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Budapest Gambit with Bf4 [A52]
Perhaps the most surprising opening choice in London was Vassily Ivanchuk employing the Budapest Gambit against Levon Aronian. The early phase was quite theoretical, and one which enabled Black to obtain a fully acceptable game.
Just like 'Chuky', Black should head for the diagram position in this line and, despite Aronian introducing a novelty (on move 17), I don't think that White can count on anything significant here. The Armenian built up his pieces, and switched to attacking mode whilst Ivanchuk was munching on the queenside. In serious time pressure, Ivanchuk failed to solve Black's problems, but White's attack should only have been strong enough for a draw, see Game 1.
Leningrad Dutch 7...c6 [A88]
Teimour Radjabov was well prepared for playing against the Leningrad and improved on the high profile encounter Kramnik-Nakamura from three years ago. Indeed White's initiative in Game 2 created persistent problems for Ivanchuk who lost material even before he completed development.
My impression is that if White's 12.Ba3 is so annoying, then it's best avoided with 10...Qa5, rather than insisting on the thematic counter 10...e5 here:
Further games will perhaps confirm this point, but I wouldn't recommend suffering like Ivanchuk did.
Neo-Grünfeld with e3, 10.h3 [D76]
In Game 3, Vladimir Kramnik-Alexander Grischuk, the following position was reached:
At this point, Kramnik introduced a whole new way of handling the line. Instead of 12.e4 (supporting the centre, but blocking the long diagonal), Kramnik introduced the novelty 12.Qc2. After 12...c6 13.b4 Nac4 14.dxc6 he saddled Black with broken queenside pawns. He was then able to obtain some pressure in the middlegame, against which Alexander Grischuk sacrificed his c-pawn for the bishop pair and enough activity to save the day.
Exchange Variation 5.Bd2 [D85]
There were two games featuring this line in the Candidates tournament.
In Game 4 Svidler came up with a new set-up involving 7.f4:
As in a 'Stonewall' (with either colour) or a 'Maroczy' (on the light-squares) the idea is to restrain the opponent's pawn breaks. It worked well here, as in reply Gelfand didn't find a satisfactory plan. Later on, however, Svidler lost his way and his advantage.
From the diagram position, in reply to the new move 7.f4!?, I suggest 7...Be6 with ...0-0, ...Nbd7, and ...c5 to follow.
In Game 5, later in the tournament, Boris Gelfand (who had obviously been booking up this line) decided to give Bd2 a go himself and was able to try out a surprise of his own. Alexander Grischuk reacted aggressively, sacrificing a pawn for perpetual ideas. Gelfand decided that he had nothing better than allowing a draw.
Exchange with Be3 [D85]
One of my favourite games from the whole event was the all-Russian affair in Game 6. Kramnik employs an unusual idea, to which I don't think Svidler reacted very well.
In this tabiya 14.Ke1 has been de rigeur, but Kramnik instead opted for 14.Kc2. This is only the second time this has been played, compared to 200-odd occasions for 14.Ke1. After Kramnik's bombshell I then prefer 14...Na5, but Svidler instead played 14...Ne5. Not wishing to criticize the greatest cricket fan in the whole of Russia too strongly, I just feel this fell into Kramnik's hands. There was perhaps another chance (on move 18) to avoid being too passive, but this was missed. The former World champion had a space advantage throughout and was able to keep any Black counterplay in check. His central pawn majority ultimately turned out to be too tough to handle.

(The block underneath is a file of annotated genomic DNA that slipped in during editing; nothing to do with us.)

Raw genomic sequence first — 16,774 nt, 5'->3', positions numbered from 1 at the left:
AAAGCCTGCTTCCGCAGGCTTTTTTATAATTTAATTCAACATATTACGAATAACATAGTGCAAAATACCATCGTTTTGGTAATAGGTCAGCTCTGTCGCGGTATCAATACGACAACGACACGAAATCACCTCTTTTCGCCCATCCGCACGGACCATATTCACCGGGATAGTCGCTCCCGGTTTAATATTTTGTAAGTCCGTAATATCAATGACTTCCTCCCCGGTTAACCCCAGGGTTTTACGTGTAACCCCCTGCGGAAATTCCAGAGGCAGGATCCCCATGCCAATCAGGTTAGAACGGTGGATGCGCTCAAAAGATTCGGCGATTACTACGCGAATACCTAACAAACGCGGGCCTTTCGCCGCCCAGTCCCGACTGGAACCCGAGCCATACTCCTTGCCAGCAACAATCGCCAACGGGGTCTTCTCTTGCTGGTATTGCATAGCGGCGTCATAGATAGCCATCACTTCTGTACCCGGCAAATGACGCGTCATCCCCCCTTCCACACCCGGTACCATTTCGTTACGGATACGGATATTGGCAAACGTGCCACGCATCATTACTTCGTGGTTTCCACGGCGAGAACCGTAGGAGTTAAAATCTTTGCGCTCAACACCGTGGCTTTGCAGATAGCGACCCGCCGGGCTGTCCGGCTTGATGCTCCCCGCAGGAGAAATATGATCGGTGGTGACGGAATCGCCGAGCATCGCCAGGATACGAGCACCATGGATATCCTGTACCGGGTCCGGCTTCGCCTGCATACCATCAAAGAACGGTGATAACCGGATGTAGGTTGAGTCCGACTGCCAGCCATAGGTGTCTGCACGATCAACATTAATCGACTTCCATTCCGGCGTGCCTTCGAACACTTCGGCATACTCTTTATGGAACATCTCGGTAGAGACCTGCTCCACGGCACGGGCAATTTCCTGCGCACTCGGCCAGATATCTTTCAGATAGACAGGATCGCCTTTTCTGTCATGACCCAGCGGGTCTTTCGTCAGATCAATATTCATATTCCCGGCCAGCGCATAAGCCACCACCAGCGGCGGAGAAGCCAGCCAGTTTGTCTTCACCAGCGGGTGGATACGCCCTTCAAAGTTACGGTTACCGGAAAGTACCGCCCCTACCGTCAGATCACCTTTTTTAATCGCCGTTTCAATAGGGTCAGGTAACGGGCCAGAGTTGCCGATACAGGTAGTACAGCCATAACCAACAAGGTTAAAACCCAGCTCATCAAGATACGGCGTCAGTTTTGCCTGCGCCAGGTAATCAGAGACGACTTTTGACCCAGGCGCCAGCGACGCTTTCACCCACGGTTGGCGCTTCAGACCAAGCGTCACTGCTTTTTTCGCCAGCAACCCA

I would recommend 14...Na5 with a quick ...f5 to follow, when I'm not convinced that the king is very well placed on c2.
Exchange with 8.Rb1, 10...Qa5+ [D85]
Of all the variations employed in the tournament, Game 7 has the biggest theoretical history, as I've touched on in the notes. Peter Svidler found a way to avoid problems with Black with a novelty on move 17, which led to a dispirited Radjabov bailing out with a perpetual. On another day, one where he needed to win at all costs, he might have opted for 20.Ba6 which looks unclear. This could be the only way to test Svidler's 17...Bd7.
Alexander Grischuk employed the eyebrow-raising 5.h4 in Game 8:
One could label this the 'Beijing variation', as most of the previous key games were played there in Rapid or Blitz. This however was classical chess, the Candidates tournament, and his opponent was the World No.1. Enterprising stuff! Neither player was able to make any inroads and the early repetition occurred in an equal position.
5 Bf4, 6 e3 [D93]
In Game 9, Vassily Ivanchuk against Magnus Carlsen, the Ukrainian veteran was able to react to Carlsen's use of a sideline with a strong novelty:
No one seems to have previously played 11.Qa3! in this position. After that Magnus was on the defensive.
The Norwegian soon had to shed a pawn to ease the pressure and then played the rest of the game trying to nullify White's advantage, which he eventually did.
Played in a later round, Boris Gelfand was ready for Bf4 and had prepared a superior line (to Carlsen's), which is featured in Game 10. This time it was Ivanchuk who had to be careful, as Kramnik's 11...Qxa2! seems quite strong. The Ukrainian then tried 12.c6 and led the game into an early repetition, but I suspect that Black could have tried for more (again with ...Qa2!).
In the earlier game Fridman-Kramnik, 12.Qb3 at least enabled White to keep the balance.
Note that all eight candidates featured this month in 'Daring Defences' openings!
Till next month, Glenn Flear
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